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The visualisation of environmental issues by the far right in India
Mukul Sharma

environmental communication of the Organiser , representing Hindutva, and how does it construct ideal Indian subjects, in relation to ‘others’, mother earth and the fatherland? How do Hindu nationalists visualise the role of science, technology, climate change and renewable energy in representing a great awakening of the motherland? And what are the specific characteristics of the far-right environmental politics in India, which are different from the West? In responding to these questions, this chapter offers an analysis of 250 issues (roughly fifty each

in Visualising far-right environments
Common problem, varying strategies

Multinational corporations are not merely the problem in environmental concerns, but could also be part of the solution. The oil industry and climate change provide the clearest example of how the two are linked; what is less well known is how the industry is responding to these concerns. This book presents a detailed study of the climate strategies of ExxonMobil, Shell and Statoil. Using an analytical approach, the chapters explain variations at three decision-making levels: within the companies themselves, in the national home-bases of the companies and at an international level. The analysis generates policy-relevant knowledge about whether and how corporate resistance to a viable climate policy can be overcome. The analytical approach developed by this book is also applicable to other areas of environmental degradation where multinational corporations play a central role.

Coherence, leadership and the ‘greening’ of development
Simon Lightfoot

12 Climate change and the Africa–EU Strategy: coherence, leadership and the ‘greening’ of development Simon Lightfoot At a 2007 African Union (AU) Summit, Uganda’s president, Yoweri Museveni, declared climate change an ‘act of aggression by the rich world against the poor one – and demanded compensation’ (The Economist, 2007). As a continent, Africa is extremely vulnerable to climate change in its major economic sectors, with the vulnerability being ‘exacerbated’ by the development challenges faced on the continent (Boko et al., 2007; Stern, 2006). As the

in The European Union in Africa
Celeste Hicks

’s climate ambition which took place from 2018–19, in part inspired by the commitments which it had entered into under the Paris Agreement. The Paris Agreement on climate change Climate change, or global warming as it was first called, is a global problem. No one country can deal with it alone. Humans have known about the dangers of releasing large amounts of carbon dioxide into the atmosphere for a long time. Scientists first began to study the carbon cycle in the late nineteenth century. Their work began the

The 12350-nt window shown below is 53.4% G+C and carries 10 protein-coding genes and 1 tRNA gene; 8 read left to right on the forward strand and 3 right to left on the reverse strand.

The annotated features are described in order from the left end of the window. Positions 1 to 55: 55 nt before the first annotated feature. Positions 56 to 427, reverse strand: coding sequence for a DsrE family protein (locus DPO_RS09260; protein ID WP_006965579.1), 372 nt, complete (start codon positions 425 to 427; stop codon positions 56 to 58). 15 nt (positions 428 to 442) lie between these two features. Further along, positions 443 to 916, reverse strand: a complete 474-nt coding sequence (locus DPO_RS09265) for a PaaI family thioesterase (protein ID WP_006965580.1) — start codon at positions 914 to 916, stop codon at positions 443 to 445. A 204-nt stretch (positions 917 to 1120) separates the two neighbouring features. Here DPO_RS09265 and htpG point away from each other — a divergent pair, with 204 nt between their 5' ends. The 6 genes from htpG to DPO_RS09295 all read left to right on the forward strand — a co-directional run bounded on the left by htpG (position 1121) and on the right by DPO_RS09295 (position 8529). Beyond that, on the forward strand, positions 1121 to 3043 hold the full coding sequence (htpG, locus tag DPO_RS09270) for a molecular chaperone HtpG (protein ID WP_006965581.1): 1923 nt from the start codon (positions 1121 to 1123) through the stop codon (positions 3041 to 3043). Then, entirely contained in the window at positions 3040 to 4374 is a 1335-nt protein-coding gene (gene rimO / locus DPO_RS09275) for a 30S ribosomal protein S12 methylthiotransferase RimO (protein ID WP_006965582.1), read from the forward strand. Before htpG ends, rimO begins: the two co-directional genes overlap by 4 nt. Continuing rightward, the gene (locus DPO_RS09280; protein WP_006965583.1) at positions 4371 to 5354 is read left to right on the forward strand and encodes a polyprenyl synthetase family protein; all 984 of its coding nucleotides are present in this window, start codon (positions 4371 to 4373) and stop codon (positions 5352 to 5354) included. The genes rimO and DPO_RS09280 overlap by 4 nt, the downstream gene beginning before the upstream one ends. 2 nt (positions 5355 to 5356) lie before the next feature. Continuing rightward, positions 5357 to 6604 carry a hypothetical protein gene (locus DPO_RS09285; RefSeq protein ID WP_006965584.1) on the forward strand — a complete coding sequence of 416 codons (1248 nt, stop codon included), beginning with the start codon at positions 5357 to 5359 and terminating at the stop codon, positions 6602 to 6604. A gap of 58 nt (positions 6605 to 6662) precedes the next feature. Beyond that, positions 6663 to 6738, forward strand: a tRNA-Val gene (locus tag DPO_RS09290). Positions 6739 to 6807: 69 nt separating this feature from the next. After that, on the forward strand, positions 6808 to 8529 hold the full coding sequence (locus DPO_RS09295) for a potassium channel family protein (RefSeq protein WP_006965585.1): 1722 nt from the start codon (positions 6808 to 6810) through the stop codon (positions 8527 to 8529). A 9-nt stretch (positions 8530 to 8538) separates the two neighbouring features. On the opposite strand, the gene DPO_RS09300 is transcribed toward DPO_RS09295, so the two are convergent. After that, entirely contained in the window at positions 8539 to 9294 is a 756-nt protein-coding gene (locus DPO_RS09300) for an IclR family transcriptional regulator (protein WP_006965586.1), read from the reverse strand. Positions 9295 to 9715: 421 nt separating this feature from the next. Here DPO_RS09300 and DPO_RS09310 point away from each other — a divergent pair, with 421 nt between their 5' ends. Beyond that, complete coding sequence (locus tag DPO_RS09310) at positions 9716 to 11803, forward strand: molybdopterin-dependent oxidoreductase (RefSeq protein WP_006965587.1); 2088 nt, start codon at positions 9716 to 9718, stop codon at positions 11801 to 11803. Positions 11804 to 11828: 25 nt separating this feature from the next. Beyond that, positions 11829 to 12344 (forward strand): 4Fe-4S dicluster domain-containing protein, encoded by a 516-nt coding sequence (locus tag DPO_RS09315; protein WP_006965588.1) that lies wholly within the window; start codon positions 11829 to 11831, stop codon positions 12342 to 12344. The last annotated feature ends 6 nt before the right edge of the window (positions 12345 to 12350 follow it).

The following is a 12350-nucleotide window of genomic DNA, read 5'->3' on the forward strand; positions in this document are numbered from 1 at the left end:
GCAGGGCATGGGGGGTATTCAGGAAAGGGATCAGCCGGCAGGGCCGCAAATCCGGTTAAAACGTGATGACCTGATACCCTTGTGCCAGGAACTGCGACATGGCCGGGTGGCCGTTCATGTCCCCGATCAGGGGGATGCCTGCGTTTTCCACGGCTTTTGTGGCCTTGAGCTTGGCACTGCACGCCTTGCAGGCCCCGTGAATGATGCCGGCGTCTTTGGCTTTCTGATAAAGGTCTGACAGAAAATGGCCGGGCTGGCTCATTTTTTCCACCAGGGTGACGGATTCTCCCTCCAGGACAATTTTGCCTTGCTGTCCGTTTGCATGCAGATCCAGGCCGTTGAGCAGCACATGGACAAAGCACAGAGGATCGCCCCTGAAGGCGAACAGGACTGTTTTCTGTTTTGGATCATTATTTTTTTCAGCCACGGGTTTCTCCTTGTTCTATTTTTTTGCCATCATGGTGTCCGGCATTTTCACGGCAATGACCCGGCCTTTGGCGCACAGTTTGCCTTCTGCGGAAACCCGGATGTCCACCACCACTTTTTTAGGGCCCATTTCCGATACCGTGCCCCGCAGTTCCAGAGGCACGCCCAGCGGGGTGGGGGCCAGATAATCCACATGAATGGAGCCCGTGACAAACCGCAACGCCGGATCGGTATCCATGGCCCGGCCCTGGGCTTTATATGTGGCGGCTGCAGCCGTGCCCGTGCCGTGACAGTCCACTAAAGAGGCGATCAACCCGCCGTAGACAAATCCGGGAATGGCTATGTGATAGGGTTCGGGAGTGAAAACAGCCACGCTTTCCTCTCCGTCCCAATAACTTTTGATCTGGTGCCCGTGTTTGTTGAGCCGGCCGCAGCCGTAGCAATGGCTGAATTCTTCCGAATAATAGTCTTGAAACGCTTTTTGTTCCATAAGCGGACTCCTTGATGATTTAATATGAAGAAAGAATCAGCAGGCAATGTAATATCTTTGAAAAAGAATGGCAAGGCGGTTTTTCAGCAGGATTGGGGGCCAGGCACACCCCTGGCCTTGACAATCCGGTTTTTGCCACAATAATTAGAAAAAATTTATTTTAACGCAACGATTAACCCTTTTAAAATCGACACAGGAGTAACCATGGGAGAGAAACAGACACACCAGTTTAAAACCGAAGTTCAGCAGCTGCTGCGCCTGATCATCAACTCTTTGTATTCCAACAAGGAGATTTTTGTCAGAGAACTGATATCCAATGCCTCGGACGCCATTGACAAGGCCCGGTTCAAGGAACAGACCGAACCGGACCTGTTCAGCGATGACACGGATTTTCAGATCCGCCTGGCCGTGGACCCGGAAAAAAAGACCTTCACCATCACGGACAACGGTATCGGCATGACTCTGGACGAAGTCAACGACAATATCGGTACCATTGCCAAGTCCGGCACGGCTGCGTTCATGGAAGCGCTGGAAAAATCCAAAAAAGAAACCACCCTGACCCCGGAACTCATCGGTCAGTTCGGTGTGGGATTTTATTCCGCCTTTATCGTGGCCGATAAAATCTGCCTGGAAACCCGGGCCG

in Expansion rebellion
Andrea J. Nightingale

time and space consolidate and allow for an analysis of political, material, policy, and cultural change simultaneously (Tzaninis et al., 2021 ). In this chapter, I take up the idea that material relations are co-emergent with social political dynamics and use this framing to look at risks from climate change, and also how to create new openings for deliberative politics around

in Turning up the heat
Kate Wilkinson Cross
Pefi Kingi

not just discussion of ambition. Action must be taken in our region, and internationally, to support clean, healthy, and productive oceans, the sustainable management, use and conservation of marine resources, growth in the blue economy and address the impacts of climate change on ocean health. Kainaki

in Statelessness, governance, and the problem of citizenship
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This book explains the direct link between the structure of the corporation and its limitless capacity for ecological destruction. It argues that we need to find the most effective means of ending the corporation’s death grip over us. The corporation is a problem, not merely because it devours natural resources, pollutes and accelerates the carbon economy. As this book argues, the constitutional structure of the corporation eradicates the possibility that we can put the protection of the planet before profit. A fight to get rid of the corporations that have brought us to this point may seem an impossible task at the moment, but it is necessary for our survival. It is hardly radical to suggest that if something is killing us, we should over-power it and make it stop. We need to kill the corporation before it kills us.